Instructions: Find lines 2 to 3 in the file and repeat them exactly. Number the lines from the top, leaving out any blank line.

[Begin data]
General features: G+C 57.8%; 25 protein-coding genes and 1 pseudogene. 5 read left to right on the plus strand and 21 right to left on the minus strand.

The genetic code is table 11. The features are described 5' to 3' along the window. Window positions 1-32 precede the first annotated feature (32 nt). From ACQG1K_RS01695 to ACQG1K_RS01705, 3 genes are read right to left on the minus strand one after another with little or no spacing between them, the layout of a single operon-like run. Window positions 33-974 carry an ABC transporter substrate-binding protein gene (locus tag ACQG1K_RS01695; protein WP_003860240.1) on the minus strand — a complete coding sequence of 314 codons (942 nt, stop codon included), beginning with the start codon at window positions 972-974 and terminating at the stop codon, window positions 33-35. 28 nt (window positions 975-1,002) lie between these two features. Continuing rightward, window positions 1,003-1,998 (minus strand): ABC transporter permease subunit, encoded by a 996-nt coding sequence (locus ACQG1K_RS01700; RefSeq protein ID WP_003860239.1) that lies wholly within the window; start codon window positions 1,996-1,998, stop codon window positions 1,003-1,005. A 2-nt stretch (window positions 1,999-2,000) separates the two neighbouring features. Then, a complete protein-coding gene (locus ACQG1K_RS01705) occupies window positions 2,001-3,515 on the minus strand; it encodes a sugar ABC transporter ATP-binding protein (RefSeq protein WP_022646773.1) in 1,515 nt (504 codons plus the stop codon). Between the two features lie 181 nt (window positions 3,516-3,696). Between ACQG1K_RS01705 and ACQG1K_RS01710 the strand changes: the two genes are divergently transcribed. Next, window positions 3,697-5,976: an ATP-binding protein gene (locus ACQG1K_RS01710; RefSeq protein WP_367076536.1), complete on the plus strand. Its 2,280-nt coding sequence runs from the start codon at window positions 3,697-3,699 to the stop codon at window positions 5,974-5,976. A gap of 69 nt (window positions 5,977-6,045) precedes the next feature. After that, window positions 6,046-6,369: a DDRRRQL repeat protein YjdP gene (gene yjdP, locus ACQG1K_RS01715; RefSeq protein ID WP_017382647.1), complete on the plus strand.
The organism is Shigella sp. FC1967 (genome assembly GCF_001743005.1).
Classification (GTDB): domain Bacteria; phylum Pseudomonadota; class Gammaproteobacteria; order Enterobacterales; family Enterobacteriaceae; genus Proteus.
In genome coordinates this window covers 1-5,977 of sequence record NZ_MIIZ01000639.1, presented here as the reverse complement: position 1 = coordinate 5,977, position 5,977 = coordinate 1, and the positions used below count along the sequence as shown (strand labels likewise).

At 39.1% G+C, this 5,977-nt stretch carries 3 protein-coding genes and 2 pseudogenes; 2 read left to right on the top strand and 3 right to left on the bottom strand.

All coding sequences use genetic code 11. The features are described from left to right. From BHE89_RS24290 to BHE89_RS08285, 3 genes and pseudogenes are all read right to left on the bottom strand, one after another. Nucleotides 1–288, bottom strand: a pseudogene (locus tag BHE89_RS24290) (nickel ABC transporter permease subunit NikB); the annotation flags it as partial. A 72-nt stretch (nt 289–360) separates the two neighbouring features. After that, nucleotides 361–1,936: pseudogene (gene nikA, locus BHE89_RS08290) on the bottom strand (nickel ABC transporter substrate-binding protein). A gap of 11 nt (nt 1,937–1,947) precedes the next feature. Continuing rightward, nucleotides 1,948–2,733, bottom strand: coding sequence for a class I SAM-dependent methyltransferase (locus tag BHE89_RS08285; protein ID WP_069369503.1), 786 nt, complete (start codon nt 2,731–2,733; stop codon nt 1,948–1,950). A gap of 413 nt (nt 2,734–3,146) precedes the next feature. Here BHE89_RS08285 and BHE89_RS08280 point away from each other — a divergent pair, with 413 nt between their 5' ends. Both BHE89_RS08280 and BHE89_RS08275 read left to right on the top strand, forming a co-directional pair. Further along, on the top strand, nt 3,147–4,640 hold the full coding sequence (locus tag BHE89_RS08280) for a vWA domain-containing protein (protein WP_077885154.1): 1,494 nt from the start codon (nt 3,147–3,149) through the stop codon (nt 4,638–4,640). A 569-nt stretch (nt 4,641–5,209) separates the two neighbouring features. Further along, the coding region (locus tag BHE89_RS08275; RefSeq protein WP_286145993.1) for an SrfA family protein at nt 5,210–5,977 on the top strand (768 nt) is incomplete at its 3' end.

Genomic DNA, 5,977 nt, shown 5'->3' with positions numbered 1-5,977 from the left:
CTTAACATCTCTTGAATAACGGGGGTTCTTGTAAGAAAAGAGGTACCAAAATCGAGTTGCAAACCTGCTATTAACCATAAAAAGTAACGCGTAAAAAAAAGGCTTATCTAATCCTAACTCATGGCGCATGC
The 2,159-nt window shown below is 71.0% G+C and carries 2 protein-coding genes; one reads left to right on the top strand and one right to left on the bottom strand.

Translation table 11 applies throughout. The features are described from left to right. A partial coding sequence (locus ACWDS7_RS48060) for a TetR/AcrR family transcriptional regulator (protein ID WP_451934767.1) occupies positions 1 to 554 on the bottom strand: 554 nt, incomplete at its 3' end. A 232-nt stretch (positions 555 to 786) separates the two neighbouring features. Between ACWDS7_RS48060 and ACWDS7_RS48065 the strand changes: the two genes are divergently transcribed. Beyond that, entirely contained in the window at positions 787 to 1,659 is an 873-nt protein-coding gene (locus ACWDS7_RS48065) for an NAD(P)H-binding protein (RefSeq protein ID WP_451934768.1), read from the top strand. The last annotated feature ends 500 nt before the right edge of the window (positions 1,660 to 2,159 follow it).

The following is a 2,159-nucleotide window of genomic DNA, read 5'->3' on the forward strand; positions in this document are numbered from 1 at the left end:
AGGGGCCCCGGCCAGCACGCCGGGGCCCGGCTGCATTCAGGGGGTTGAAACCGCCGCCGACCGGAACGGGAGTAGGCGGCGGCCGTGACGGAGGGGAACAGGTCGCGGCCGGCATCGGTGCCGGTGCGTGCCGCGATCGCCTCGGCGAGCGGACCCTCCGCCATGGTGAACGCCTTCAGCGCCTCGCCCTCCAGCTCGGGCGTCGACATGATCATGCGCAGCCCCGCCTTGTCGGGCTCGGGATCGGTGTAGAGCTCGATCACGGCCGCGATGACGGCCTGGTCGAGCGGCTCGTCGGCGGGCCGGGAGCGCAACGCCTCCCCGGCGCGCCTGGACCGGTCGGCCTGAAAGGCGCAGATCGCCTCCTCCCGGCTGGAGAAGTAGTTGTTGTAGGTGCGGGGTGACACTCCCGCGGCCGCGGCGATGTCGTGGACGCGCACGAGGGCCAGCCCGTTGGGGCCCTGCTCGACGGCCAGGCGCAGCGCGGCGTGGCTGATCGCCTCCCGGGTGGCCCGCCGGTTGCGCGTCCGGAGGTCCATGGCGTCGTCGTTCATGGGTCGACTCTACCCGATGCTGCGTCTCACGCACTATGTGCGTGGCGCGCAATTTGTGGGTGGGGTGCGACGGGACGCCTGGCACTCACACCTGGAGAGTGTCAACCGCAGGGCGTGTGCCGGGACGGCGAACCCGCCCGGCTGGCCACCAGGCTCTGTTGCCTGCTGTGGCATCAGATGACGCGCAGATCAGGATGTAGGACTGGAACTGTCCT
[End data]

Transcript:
The genetic code is table 11. The features are described 5' to 3' along the window. Window positions 1-32 precede the first annotated feature (32 nt). From ACQG1K_RS01695 to ACQG1K_RS01705, 3 genes are read right to left on the minus strand one after another with little or no spacing between them, the layout of a single operon-like run. Window positions 33-974 carry an ABC transporter substrate-binding protein gene (locus tag ACQG1K_RS01695; protein WP_003860240.1) on the minus strand — a complete coding sequence of 314 codons (942 nt, stop codon included), beginning with the start codon at window positions 972-974 and terminating at the stop codon, window positions 33-35. 28 nt (window positions 975-1,002) lie between these two features. Continuing rightward, window positions 1,003-1,998 (minus strand): ABC transporter permease subunit, encoded by a 996-nt coding sequence (locus ACQG1K_RS01700; RefSeq protein ID WP_003860239.1) that lies wholly within the window; start codon window positions 1,996-1,998, stop codon window positions 1,003-1,005. A 2-nt stretch (window positions 1,999-2,000) separates the two neighbouring features. Then, a complete protein-coding gene (locus ACQG1K_RS01705) occupies window positions 2,001-3,515 on the minus strand; it encodes a sugar ABC transporter ATP-binding protein (RefSeq protein WP_022646773.1) in 1,515 nt (504 codons plus the stop codon). Between the two features lie 181 nt (window positions 3,516-3,696). Between ACQG1K_RS01705 and ACQG1K_RS01710 the strand changes: the two genes are divergently transcribed. Next, window positions 3,697-5,976: an ATP-binding protein gene (locus ACQG1K_RS01710; RefSeq protein WP_367076536.1), complete on the plus strand. Its 2,280-nt coding sequence runs from the start codon at window positions 3,697-3,699 to the stop codon at window positions 5,974-5,976. A gap of 69 nt (window positions 5,977-6,045) precedes the next feature. After that, window positions 6,046-6,369: a DDRRRQL repeat protein YjdP gene (gene yjdP, locus ACQG1K_RS01715; RefSeq protein ID WP_017382647.1), complete on the plus strand.
The organism is Shigella sp. FC1967 (genome assembly GCF_001743005.1).